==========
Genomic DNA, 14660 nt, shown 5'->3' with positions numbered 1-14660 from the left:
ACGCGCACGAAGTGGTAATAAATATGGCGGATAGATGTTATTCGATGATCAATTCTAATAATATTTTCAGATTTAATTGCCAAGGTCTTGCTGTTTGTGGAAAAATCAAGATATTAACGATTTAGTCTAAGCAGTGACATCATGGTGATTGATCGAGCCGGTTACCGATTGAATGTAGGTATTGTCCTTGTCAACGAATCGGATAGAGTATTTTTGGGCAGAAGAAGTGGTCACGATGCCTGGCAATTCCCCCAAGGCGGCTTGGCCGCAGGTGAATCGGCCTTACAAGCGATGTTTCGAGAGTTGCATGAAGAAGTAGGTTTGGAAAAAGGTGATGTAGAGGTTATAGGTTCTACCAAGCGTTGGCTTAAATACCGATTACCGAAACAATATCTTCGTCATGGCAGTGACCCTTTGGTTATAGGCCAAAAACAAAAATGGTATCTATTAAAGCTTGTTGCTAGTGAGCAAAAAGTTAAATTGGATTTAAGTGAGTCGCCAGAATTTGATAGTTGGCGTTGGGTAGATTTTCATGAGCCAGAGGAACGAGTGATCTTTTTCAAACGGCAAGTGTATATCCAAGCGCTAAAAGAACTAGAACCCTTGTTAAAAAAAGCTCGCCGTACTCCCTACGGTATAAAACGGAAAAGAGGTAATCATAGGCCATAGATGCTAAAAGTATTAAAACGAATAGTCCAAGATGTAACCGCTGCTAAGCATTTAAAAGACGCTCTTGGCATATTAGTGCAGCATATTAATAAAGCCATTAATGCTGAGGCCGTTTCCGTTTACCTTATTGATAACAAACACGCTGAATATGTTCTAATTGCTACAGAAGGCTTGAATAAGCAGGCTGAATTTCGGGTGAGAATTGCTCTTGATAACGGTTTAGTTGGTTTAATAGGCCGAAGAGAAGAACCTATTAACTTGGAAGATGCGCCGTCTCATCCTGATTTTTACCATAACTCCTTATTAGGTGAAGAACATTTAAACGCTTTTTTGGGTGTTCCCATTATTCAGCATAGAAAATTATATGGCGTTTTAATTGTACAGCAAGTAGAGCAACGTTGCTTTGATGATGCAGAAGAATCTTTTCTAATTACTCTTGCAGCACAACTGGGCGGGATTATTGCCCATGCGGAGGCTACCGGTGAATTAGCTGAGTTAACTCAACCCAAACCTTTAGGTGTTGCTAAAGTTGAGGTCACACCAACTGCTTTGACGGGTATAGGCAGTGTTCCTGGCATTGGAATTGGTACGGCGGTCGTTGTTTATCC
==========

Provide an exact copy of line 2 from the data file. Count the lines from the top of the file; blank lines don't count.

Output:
ACGCGCACGAAGTGGTAATAAATATGGCGGATAGATGTTATTCGATGATCAATTCTAATAATATTTTCAGATTTAATTGCCAAGGTCTTGCTGTTTGTGGAAAAATCAAGATATTAACGATTTAGTCTAAGCAGTGACATCATGGTGATTGATCGAGCCGGTTACCGATTGAATGTAGGTATTGTCCTTGTCAACGAATCGGATAGAGTATTTTTGGGCAGAAGAAGTGGTCACGATGCCTGGCAATTCCCCCAAGGCGGCTTGGCCGCAGGTGAATCGGCCTTACAAGCGATGTTTCGAGAGTTGCATGAAGAAGTAGGTTTGGAAAAAGGTGATGTAGAGGTTATAGGTTCTACCAAGCGTTGGCTTAAATACCGATTACCGAAACAATATCTTCGTCATGGCAGTGACCCTTTGGTTATAGGCCAAAAACAAAAATGGTATCTATTAAAGCTTGTTGCTAGTGAGCAAAAAGTTAAATTGGATTTAAGTGAGTCGCCAGAATTTGATAGTTGGCGTTGGGTAGATTTTCATGAGCCAGAGGAACGAGTGATCTTTTTCAAACGGCAAGTGTATATCCAAGCGCTAAAAGAACTAGAACCCTTGTTAAAAAAAGCTCGCCGTACTCCCTACGGTATAAAACGGAAAAGAGGTAATCATAGGCCATAGATGCTAAAAGTATTAAAACGAATAGTCCAAGATGTAACCGCTGCTAAGCATTTAAAAGACGCTCTTGGCATATTAGTGCAGCATATTAATAAAGCCATTAATGCTGAGGCCGTTTCCGTTTACCTTATTGATAACAAACACGCTGAATATGTTCTAATTGCTACAGAAGGCTTGAATAAGCAGGCTGAATTTCGGGTGAGAATTGCTCTTGATAACGGTTTAGTTGGTTTAATAGGCCGAAGAGAAGAACCTATTAACTTGGAAGATGCGCCGTCTCATCCTGATTTTTACCATAACTCCTTATTAGGTGAAGAACATTTAAACGCTTTTTTGGGTGTTCCCATTATTCAGCATAGAAAATTATATGGCGTTTTAATTGTACAGCAAGTAGAGCAACGTTGCTTTGATGATGCAGAAGAATCTTTTCTAATTACTCTTGCAGCACAACTGGGCGGGATTATTGCCCATGCGGAGGCTACCGGTGAATTAGCTGAGTTAACTCAACCCAAACCTTTAGGTGTTGCTAAAGTTGAGGTCACACCAACTGCTTTGACGGGTATAGGCAGTGTTCCTGGCATTGGAATTGGTACGGCGGTCGTTGTTTATCC